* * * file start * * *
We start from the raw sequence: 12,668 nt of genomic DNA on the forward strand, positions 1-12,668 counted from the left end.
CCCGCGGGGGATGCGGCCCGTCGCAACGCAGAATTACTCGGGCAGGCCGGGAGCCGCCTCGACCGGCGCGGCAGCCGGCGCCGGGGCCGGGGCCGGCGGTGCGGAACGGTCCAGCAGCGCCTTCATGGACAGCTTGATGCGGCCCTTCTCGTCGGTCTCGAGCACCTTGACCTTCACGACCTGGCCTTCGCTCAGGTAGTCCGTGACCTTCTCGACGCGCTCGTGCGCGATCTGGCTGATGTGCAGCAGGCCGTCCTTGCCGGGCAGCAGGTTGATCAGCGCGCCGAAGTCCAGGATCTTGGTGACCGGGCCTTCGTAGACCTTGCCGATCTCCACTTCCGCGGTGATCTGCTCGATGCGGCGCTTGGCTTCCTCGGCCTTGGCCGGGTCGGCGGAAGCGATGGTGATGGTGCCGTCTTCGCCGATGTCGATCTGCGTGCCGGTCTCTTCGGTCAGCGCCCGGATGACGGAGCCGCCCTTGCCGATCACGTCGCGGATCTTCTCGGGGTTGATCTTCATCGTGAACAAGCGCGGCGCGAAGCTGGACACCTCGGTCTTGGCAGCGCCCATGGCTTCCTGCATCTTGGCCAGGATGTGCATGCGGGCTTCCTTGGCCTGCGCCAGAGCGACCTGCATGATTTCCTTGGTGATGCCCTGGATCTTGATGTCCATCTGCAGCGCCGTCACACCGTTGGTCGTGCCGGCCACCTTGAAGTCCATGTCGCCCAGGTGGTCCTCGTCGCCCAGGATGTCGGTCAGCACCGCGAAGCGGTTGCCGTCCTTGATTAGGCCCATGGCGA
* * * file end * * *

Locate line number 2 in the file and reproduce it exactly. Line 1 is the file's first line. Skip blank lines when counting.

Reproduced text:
CCCGCGGGGGATGCGGCCCGTCGCAACGCAGAATTACTCGGGCAGGCCGGGAGCCGCCTCGACCGGCGCGGCAGCCGGCGCCGGGGCCGGGGCCGGCGGTGCGGAACGGTCCAGCAGCGCCTTCATGGACAGCTTGATGCGGCCCTTCTCGTCGGTCTCGAGCACCTTGACCTTCACGACCTGGCCTTCGCTCAGGTAGTCCGTGACCTTCTCGACGCGCTCGTGCGCGATCTGGCTGATGTGCAGCAGGCCGTCCTTGCCGGGCAGCAGGTTGATCAGCGCGCCGAAGTCCAGGATCTTGGTGACCGGGCCTTCGTAGACCTTGCCGATCTCCACTTCCGCGGTGATCTGCTCGATGCGGCGCTTGGCTTCCTCGGCCTTGGCCGGGTCGGCGGAAGCGATGGTGATGGTGCCGTCTTCGCCGATGTCGATCTGCGTGCCGGTCTCTTCGGTCAGCGCCCGGATGACGGAGCCGCCCTTGCCGATCACGTCGCGGATCTTCTCGGGGTTGATCTTCATCGTGAACAAGCGCGGCGCGAAGCTGGACACCTCGGTCTTGGCAGCGCCCATGGCTTCCTGCATCTTGGCCAGGATGTGCATGCGGGCTTCCTTGGCCTGCGCCAGAGCGACCTGCATGATTTCCTTGGTGATGCCCTGGATCTTGATGTCCATCTGCAGCGCCGTCACACCGTTGGTCGTGCCGGCCACCTTGAAGTCCATGTCGCCCAGGTGGTCCTCGTCGCCCAGGATGTCGGTCAGCACCGCGAAGCGGTTGCCGTCCTTGATTAGGCCCATGGCGA